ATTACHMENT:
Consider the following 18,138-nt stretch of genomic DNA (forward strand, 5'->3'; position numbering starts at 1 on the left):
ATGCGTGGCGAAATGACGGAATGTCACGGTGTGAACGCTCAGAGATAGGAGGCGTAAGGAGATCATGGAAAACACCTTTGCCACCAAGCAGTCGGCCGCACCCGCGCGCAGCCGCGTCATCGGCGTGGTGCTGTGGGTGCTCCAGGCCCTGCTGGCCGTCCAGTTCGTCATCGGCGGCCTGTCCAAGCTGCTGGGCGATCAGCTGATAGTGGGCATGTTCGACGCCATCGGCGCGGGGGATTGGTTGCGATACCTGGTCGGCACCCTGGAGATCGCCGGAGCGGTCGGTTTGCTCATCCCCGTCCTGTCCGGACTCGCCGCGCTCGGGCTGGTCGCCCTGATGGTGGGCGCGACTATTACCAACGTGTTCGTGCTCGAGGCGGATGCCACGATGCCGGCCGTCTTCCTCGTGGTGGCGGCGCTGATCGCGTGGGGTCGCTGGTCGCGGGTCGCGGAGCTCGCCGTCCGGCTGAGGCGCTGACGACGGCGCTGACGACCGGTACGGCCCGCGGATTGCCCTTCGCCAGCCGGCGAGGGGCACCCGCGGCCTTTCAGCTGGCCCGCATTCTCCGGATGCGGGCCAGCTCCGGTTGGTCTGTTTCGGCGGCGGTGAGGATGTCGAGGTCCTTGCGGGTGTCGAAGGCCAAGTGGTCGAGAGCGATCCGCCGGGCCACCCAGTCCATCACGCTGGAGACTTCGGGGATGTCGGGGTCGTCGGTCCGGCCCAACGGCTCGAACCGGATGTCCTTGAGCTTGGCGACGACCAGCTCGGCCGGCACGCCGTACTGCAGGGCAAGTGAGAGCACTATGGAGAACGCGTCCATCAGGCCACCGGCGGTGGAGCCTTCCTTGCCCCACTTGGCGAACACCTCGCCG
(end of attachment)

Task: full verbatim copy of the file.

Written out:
Consider the following 18,138-nt stretch of genomic DNA (forward strand, 5'->3'; position numbering starts at 1 on the left):
ATGCGTGGCGAAATGACGGAATGTCACGGTGTGAACGCTCAGAGATAGGAGGCGTAAGGAGATCATGGAAAACACCTTTGCCACCAAGCAGTCGGCCGCACCCGCGCGCAGCCGCGTCATCGGCGTGGTGCTGTGGGTGCTCCAGGCCCTGCTGGCCGTCCAGTTCGTCATCGGCGGCCTGTCCAAGCTGCTGGGCGATCAGCTGATAGTGGGCATGTTCGACGCCATCGGCGCGGGGGATTGGTTGCGATACCTGGTCGGCACCCTGGAGATCGCCGGAGCGGTCGGTTTGCTCATCCCCGTCCTGTCCGGACTCGCCGCGCTCGGGCTGGTCGCCCTGATGGTGGGCGCGACTATTACCAACGTGTTCGTGCTCGAGGCGGATGCCACGATGCCGGCCGTCTTCCTCGTGGTGGCGGCGCTGATCGCGTGGGGTCGCTGGTCGCGGGTCGCGGAGCTCGCCGTCCGGCTGAGGCGCTGACGACGGCGCTGACGACCGGTACGGCCCGCGGATTGCCCTTCGCCAGCCGGCGAGGGGCACCCGCGGCCTTTCAGCTGGCCCGCATTCTCCGGATGCGGGCCAGCTCCGGTTGGTCTGTTTCGGCGGCGGTGAGGATGTCGAGGTCCTTGCGGGTGTCGAAGGCCAAGTGGTCGAGAGCGATCCGCCGGGCCACCCAGTCCATCACGCTGGAGACTTCGGGGATGTCGGGGTCGTCGGTCCGGCCCAACGGCTCGAACCGGATGTCCTTGAGCTTGGCGACGACCAGCTCGGCCGGCACGCCGTACTGCAGGGCAAGTGAGAGCACTATGGAGAACGCGTCCATCAGGCCACCGGCGGTGGAGCCTTCCTTGCCCCACTTGGCGAACACCTCGCCG